10 Common Estate-Planning Mistakes
It would be a terrible thing to waste the assets you have worked hard all of your lifetime to build and accumulate. Yet the lack of proper planning can cost your heirs and favorite charities and cause headaches in the form of unnecessary estate taxes and probate fees. Charitable giving through estate planning need not be an “either/or” proposition. Your wishes for your heirs and trusted charities can both be addressed. There are 10 common mistakes to avoid so your family and trusted charities can benefit from your thoughtfulness.
1. Assuming you don’t need an estate plan
Because only a small percentage of estates actually pay estate taxes each year, some might think they don’t need an estate plan. Even if estate taxes are not a concern planning your estate can save your family valuable time. Plus, if you don’t have a plan for your estate, the State of Mississippi has a plan for you!
2. Leaving all of your assets to your spouse
An unlimited amount of assets can be passed to your spouse free of estate taxes. However, with that type of plan, estate taxes simply are delayed. If the estate continues to grow in value, your spouse’s estate may owe taxes because of its increased value. That problem can be minimized or eliminated with the use of trusts (particularly a so-called “credit shelter trust” or “by-pass trust), gifting to family, gifting to your Community Foundation and other favorite charities, and other estate planning techniques.
3. Owning all assets in a “joint name” with your spouse
Assets jointly owned by spouses automatically pass to the surviving spouse. That technique may save probate costs, but it may increase the surviving spouse’s estate subjecting the assets to estate taxes.
4. Not having a Will
A Will is a legal document that allows you to choose who is to receive your property at your death. In addition, a will allows you to name a guardian for your minor children, appoint a personal representative and make gifts to your hometown’s community foundation fund and your other favorite charities. Care should be taken that no gifts are titled directly to a minor. A trust should be used to hold assets for a minor until at least age 21 or possibly older.
5. Assuming that a Will is a complete estate plan
A properly drafted will is only a cornerstone for many estates. To reduce estate taxes, save on probate fees, make health care directives, and provide for charitable gifts, additional planning might be in order.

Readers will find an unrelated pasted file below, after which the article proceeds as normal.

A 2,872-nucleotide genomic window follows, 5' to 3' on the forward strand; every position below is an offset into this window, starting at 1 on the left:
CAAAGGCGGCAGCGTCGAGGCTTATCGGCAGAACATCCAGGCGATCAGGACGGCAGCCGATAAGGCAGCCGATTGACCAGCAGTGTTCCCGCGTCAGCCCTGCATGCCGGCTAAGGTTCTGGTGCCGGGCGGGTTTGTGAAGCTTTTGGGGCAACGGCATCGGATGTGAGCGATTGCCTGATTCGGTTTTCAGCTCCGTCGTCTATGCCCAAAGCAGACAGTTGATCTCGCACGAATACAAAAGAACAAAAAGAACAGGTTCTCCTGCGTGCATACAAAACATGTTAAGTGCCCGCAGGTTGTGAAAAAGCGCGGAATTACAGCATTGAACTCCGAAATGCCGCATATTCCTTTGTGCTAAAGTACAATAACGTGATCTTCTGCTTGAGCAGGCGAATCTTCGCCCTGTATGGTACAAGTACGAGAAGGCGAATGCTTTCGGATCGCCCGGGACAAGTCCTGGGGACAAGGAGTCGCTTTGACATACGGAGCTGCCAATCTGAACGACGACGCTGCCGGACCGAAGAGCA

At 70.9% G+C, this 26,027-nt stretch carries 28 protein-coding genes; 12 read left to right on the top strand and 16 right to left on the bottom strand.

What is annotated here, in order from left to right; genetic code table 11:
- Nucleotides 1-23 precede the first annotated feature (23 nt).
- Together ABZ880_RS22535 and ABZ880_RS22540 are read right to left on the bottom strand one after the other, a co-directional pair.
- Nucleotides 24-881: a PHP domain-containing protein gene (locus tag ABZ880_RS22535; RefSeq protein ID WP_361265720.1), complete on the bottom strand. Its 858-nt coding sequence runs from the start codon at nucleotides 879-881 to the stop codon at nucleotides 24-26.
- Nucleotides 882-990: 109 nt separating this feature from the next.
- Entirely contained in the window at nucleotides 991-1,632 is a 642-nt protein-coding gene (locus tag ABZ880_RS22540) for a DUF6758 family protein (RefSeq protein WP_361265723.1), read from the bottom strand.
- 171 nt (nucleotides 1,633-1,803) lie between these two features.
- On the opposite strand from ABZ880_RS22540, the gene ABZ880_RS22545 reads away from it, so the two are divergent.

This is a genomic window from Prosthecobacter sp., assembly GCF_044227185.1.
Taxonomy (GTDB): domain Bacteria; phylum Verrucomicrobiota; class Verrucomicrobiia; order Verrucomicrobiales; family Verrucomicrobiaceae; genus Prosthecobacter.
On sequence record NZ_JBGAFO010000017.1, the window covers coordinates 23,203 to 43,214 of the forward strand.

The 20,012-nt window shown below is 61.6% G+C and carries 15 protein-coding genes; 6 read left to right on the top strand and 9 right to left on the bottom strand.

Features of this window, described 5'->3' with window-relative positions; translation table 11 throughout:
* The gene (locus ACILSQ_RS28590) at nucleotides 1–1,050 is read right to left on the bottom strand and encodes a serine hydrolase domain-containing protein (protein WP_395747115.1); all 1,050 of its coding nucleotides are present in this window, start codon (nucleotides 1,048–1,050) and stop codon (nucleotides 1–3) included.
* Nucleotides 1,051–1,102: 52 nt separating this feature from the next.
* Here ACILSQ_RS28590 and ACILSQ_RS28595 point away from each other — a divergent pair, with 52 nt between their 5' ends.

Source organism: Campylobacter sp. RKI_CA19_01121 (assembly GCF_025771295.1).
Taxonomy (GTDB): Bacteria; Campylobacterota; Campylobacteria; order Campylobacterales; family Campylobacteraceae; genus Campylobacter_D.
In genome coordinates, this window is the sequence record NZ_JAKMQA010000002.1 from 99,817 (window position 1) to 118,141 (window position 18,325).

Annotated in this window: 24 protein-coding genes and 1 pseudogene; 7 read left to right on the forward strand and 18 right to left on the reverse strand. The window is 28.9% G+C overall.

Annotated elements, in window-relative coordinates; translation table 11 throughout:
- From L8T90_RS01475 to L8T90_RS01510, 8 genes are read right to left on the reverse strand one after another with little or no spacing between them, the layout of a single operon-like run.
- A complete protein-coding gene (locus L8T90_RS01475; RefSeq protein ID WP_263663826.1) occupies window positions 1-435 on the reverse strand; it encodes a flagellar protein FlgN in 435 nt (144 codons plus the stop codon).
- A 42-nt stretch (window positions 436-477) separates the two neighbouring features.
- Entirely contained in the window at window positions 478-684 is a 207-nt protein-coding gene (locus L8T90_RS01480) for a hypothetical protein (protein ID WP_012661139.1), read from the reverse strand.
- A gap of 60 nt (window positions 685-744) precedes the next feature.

6. Not making use of the annual gift tax exclusion for you and your spouse
Annually, you can make gifts up to up to the amount of the gift tax exclusion, and your spouse can give the same amount, to as many people as you want free of gift tax. That is an easy way to reduce the size of your estate and the possibility of paying estate taxes.
7. Not understanding the unified credit tax system
The system of taxing gifts you make during your lifetime and for the value of your estate at your death are connected. An understanding of that concept will allow you to take advantage of strategies to reduce future taxes by making gifts during your lifetime. For example, giving away assets that are growing in value during your lifetime removes the growth that could be taxed at your death.
8. Keeping life insurance in the estate
The death proceeds of life insurance are not subject to income taxes, but they are subject to estate taxes. If you have purchased life insurance to pay estate taxes – unless the insurance is owned outside the estate – you have only added to your estate tax problems. A solution to that problem is the use of an irrevocable life insurance trust.
9. Failure to update your estate plans
Certain events during your lifetime create a need to review and change your estate plans. Those events include marriages, deaths, births, inheritances, and tax-law changes.
10. Failure to keep good records
Can you imagine how difficult it will be for your family to sort out your estate if they don’t know where to find your will, insurance policies, bank accounts, and other valuable documents? We all dutifully fill out business records, credit forms, income tax returns, and other forms demanded by government agencies and those with whom we do business; yet we seldom seem to get around to completing one of the most important records for ourselves and family – a personal estate planning record.
Please click here for a unofficial organizer (a document where you can record that important information). Estate Organizer
For more information please contact your Professional Advisor or Theresa Erickson, Executive Director at contact@PineBeltFoundation.org or call 601.583.6180